This is a part of chapter one from my book Learning Curve: How to Prepare For Success When You Don’t Know Where Your Life Is Going by Pierce Brunson. Every Monday and Thursday for the next 12 weeks I will share parts of the book starting today 3/17/2014.  The next shares will come from my new book Rock The Crowd (Wednesday/ Friday Schedule starting 4/21/2014), a book that helps teachers give the best performances of their life as they teach their students.

Learning Curve: How To Prepare for Success When You Don’t Know Where Your Life Is Going is dedicated to helping the high school student that desires success in life but doesn’t know exactly what they want to do or how to do it.  During this confusing and stressful time most students just pick a college major or get a job and just hope things work out. Well, that strategy is terrible!  The best strategy includes learning and adding the characteristics in this book to one’s personality so that as the right opportunities come along the student can take hold of them.  Learning Curve is the jumpstart information that helps teens prevent a lifetime of wishing, “if only someone would have told me”, once valuable opportunities have gone away.

Direct Link: https://www.createspace.com/4626501

Follow this blog to enjoy more samples from the book.

My name is Pierce Brunson and my focus in life is to make the high school experience more valuable, rewarding, and memorable for students and teachers through quality product and service development.

Rock The Crowd!

Rock the Crowd

How The Cool Teachers Inspire More Students, Earn More Respect, and Become Lifelong Mentors.

Is there anything better for students then being in the class of the cool teacher?  When it comes to being a student and being forced to attend school there is nothing better. How do these popular teachers continue to be the sparkle in the eyes of so many children while there are others that can’t get them to pay attention.  Rock The Crowd shares the methods of those teachers that are considered cool by students while maintaining the best relationships for valuable learning to take place.  For the “cool teacher” the front of their classroom is their stage and every day, for hours they give the greatest performance their students have seen to date.  The crowd rocker teaches with passion and convictions that inspire real student connections with that last a lifetime.  This connection helps the student to focus on learning and understanding the importance of having a quality education. These teachers are popular year after year while other teachers are struggling to relate to students.  In Rock the Crowd, I share all the things that cool teachers do that make them so successful in working with and producing successful and long lasting results.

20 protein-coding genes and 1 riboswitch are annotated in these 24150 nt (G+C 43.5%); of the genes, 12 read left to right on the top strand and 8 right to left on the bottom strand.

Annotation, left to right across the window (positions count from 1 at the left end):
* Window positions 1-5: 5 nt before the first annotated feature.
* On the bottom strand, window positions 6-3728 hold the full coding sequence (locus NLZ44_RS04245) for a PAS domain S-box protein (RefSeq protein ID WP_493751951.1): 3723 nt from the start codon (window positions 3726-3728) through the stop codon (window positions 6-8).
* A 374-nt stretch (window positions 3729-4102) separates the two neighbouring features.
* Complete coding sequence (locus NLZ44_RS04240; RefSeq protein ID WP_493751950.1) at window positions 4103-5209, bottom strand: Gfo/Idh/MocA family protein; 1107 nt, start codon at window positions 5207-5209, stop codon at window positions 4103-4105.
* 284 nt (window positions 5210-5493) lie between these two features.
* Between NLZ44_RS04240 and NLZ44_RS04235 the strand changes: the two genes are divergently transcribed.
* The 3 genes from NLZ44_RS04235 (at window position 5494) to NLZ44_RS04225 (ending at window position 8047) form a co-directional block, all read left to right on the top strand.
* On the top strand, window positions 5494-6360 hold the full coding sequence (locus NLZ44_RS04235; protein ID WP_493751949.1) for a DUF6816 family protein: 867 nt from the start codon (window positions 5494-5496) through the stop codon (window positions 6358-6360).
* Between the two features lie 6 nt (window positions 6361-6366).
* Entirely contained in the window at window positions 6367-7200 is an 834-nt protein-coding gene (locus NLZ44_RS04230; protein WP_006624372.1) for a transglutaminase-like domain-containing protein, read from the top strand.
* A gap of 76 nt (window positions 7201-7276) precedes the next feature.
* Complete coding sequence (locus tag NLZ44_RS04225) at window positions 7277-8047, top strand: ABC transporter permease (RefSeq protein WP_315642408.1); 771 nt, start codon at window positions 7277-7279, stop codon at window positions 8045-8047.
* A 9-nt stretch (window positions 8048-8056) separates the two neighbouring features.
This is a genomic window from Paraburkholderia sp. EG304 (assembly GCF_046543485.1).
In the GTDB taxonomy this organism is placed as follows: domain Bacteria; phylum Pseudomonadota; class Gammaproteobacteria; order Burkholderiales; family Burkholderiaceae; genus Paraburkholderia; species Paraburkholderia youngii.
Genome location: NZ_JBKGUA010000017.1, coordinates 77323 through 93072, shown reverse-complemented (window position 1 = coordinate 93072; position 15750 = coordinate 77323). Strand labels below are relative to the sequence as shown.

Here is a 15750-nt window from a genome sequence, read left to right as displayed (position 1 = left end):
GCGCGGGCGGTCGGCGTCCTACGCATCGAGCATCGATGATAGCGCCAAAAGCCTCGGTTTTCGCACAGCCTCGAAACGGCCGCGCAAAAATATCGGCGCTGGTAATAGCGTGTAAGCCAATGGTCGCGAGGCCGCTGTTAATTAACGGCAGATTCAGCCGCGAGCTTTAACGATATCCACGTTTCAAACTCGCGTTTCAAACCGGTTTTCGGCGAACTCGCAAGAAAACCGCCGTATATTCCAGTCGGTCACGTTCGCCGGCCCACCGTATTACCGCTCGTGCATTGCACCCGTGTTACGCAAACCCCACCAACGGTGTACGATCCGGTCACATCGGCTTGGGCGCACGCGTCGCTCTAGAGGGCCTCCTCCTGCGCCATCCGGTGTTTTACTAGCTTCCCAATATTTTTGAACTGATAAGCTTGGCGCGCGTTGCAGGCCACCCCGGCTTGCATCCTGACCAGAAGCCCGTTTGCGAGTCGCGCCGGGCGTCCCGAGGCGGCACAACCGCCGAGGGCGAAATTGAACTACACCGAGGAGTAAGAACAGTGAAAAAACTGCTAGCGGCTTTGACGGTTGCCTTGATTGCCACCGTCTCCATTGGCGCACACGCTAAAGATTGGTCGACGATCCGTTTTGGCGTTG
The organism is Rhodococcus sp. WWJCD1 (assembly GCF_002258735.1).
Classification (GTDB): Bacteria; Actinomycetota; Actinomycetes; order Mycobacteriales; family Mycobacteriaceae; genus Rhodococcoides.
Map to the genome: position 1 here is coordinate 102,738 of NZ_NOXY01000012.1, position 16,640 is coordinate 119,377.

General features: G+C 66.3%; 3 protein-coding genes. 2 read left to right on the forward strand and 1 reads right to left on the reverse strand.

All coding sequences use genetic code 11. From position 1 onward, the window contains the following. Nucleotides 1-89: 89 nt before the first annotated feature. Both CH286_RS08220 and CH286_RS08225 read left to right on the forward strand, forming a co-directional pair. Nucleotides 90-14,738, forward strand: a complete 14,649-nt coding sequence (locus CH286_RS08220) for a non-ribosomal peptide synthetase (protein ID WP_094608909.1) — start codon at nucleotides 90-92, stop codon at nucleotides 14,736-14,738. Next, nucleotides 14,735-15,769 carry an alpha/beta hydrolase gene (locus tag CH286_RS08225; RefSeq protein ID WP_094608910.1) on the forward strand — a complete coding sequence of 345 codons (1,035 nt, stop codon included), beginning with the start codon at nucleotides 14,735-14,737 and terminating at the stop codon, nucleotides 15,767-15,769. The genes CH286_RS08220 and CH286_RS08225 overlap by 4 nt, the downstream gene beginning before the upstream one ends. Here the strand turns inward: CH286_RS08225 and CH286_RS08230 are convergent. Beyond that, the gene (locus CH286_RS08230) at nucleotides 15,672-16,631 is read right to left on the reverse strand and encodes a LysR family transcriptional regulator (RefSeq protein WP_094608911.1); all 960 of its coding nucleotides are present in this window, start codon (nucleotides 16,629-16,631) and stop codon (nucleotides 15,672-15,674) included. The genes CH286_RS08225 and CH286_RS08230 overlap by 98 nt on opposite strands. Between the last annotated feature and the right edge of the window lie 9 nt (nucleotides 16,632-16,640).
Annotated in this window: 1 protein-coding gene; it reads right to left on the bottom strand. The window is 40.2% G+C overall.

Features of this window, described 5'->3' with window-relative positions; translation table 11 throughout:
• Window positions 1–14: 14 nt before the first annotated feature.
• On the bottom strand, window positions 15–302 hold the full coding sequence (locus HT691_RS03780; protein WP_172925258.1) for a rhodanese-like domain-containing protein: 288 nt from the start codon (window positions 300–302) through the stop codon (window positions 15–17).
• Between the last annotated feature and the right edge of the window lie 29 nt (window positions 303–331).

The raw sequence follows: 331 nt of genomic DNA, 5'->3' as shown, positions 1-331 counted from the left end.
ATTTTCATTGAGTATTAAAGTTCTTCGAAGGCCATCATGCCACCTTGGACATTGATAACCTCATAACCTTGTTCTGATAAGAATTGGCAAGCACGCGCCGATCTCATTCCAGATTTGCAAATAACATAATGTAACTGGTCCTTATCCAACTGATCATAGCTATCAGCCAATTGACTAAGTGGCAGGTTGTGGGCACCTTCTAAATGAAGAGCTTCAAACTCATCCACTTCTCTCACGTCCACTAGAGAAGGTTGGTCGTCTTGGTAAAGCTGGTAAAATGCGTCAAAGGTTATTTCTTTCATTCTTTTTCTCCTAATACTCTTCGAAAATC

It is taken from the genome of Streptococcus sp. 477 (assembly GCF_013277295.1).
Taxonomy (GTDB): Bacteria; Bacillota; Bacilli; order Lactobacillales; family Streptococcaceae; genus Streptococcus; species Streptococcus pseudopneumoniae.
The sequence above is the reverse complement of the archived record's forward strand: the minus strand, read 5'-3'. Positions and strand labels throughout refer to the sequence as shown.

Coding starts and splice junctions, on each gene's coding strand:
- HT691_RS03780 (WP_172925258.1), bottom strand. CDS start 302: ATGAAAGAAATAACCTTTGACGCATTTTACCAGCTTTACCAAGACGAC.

Pierce Brunson’s education includes Lynch Elementary, Meadowlawn Middle, Gibbs Senior High School (and the Pinellas County Center for the Arts) in St. Petersburg, FL Temple University in Philadelphia  and Wilmington University in Delaware.  He has 13 years teaching in the public school system as a high school Social Studies teacher majoring in World History and Sociology.  As a teacher, Pierce had a natural gift to rock the crowd and everyday he knew the power of taking the stage in front of students and their moldable minds.  Being a natural leech for ideas that work, Pierce started to use the techniques of other campus crowd rockers to greatly improve his teaching techniques.  In 2012 Pierce stepped away from the classroom to pursue the personal challenge of positively affecting 10,000+ students a year with Firefly Event Photography, his company that captures images that reflect the personality of high school students at their homecomings, proms, and graduations.  The second part of his life involves developing content that helps high school students grow the best skills possible to follow their personal path to success.  Anytime Pierce has the opportunity to speak to teachers or students he is only thinking of one thing before he starts…Rock the Crowd!